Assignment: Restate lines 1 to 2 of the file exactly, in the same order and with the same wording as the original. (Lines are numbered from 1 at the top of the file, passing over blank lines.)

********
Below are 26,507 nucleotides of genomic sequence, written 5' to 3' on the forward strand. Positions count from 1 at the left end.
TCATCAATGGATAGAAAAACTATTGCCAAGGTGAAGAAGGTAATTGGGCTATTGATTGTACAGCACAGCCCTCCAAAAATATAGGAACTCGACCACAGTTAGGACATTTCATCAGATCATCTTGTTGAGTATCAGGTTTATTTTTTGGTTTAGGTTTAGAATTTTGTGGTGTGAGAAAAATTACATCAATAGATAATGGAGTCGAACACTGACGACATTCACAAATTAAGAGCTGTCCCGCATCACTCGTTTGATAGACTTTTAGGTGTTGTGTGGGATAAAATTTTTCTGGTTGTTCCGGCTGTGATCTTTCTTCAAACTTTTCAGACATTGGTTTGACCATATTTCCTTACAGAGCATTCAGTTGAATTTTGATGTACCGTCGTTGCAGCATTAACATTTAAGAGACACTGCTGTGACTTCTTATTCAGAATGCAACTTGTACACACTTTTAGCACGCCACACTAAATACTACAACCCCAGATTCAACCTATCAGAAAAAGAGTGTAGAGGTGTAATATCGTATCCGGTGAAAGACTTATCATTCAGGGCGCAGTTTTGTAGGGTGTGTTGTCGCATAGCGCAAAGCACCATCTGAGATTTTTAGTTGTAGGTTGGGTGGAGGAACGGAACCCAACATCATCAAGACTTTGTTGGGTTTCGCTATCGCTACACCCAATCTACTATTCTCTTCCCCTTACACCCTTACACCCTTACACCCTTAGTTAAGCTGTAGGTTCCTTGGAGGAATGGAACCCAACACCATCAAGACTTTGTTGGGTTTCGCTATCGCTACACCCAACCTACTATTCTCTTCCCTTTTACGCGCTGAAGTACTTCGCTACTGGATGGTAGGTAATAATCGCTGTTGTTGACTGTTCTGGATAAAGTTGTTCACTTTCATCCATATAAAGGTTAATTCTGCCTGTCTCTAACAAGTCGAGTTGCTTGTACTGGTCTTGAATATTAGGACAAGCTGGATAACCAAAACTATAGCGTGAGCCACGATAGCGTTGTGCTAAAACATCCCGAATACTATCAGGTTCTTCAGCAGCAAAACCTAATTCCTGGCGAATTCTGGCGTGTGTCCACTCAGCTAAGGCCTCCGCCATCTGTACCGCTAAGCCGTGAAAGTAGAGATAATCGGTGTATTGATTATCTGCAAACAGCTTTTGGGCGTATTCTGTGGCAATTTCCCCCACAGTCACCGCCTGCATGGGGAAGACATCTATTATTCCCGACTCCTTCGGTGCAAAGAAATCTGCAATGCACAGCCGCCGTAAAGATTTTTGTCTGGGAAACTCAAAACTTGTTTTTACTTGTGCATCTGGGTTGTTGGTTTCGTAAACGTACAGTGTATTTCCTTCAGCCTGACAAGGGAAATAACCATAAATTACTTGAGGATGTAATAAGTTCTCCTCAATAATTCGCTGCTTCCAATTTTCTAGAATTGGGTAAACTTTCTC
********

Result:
Below are 26,507 nucleotides of genomic sequence, written 5' to 3' on the forward strand. Positions count from 1 at the left end.
TCATCAATGGATAGAAAAACTATTGCCAAGGTGAAGAAGGTAATTGGGCTATTGATTGTACAGCACAGCCCTCCAAAAATATAGGAACTCGACCACAGTTAGGACATTTCATCAGATCATCTTGTTGAGTATCAGGTTTATTTTTTGGTTTAGGTTTAGAATTTTGTGGTGTGAGAAAAATTACATCAATAGATAATGGAGTCGAACACTGACGACATTCACAAATTAAGAGCTGTCCCGCATCACTCGTTTGATAGACTTTTAGGTGTTGTGTGGGATAAAATTTTTCTGGTTGTTCCGGCTGTGATCTTTCTTCAAACTTTTCAGACATTGGTTTGACCATATTTCCTTACAGAGCATTCAGTTGAATTTTGATGTACCGTCGTTGCAGCATTAACATTTAAGAGACACTGCTGTGACTTCTTATTCAGAATGCAACTTGTACACACTTTTAGCACGCCACACTAAATACTACAACCCCAGATTCAACCTATCAGAAAAAGAGTGTAGAGGTGTAATATCGTATCCGGTGAAAGACTTATCATTCAGGGCGCAGTTTTGTAGGGTGTGTTGTCGCATAGCGCAAAGCACCATCTGAGATTTTTAGTTGTAGGTTGGGTGGAGGAACGGAACCCAACATCATCAAGACTTTGTTGGGTTTCGCTATCGCTACACCCAATCTACTATTCTCTTCCCCTTACACCCTTACACCCTTACACCCTTAGTTAAGCTGTAGGTTCCTTGGAGGAATGGAACCCAACACCATCAAGACTTTGTTGGGTTTCGCTATCGCTACACCCAACCTACTATTCTCTTCCCTTTTACGCGCTGAAGTACTTCGCTACTGGATGGTAGGTAATAATCGCTGTTGTTGACTGTTCTGGATAAAGTTGTTCACTTTCATCCATATAAAGGTTAATTCTGCCTGTCTCTAACAAGTCGAGTTGCTTGTACTGGTCTTGAATATTAGGACAAGCTGGATAACCAAAACTATAGCGTGAGCCACGATAGCGTTGTGCTAAAACATCCCGAATACTATCAGGTTCTTCAGCAGCAAAACCTAATTCCTGGCGAATTCTGGCGTGTGTCCACTCAGCTAAGGCCTCCGCCATCTGTACCGCTAAGCCGTGAAAGTAGAGATAATCGGTGTATTGATTATCTGCAAACAGCTTTTGGGCGTATTCTGTGGCAATTTCCCCCACAGTCACCGCCTGCATGGGGAAGACATCTATTATTCCCGACTCCTTCGGTGCAAAGAAATCTGCAATGCACAGCCGCCGTAAAGATTTTTGTCTGGGAAACTCAAAACTTGTTTTTACTTGTGCATCTGGGTTGTTGGTTTCGTAAACGTACAGTGTATTTCCTTCAGCCTGACAAGGGAAATAACCATAAATTACTTGAGGATGTAATAAGTTCTCCTCAATAATTCGCTGCTTCCAATTTTCTAGAATTGGGTAAACTTTCTC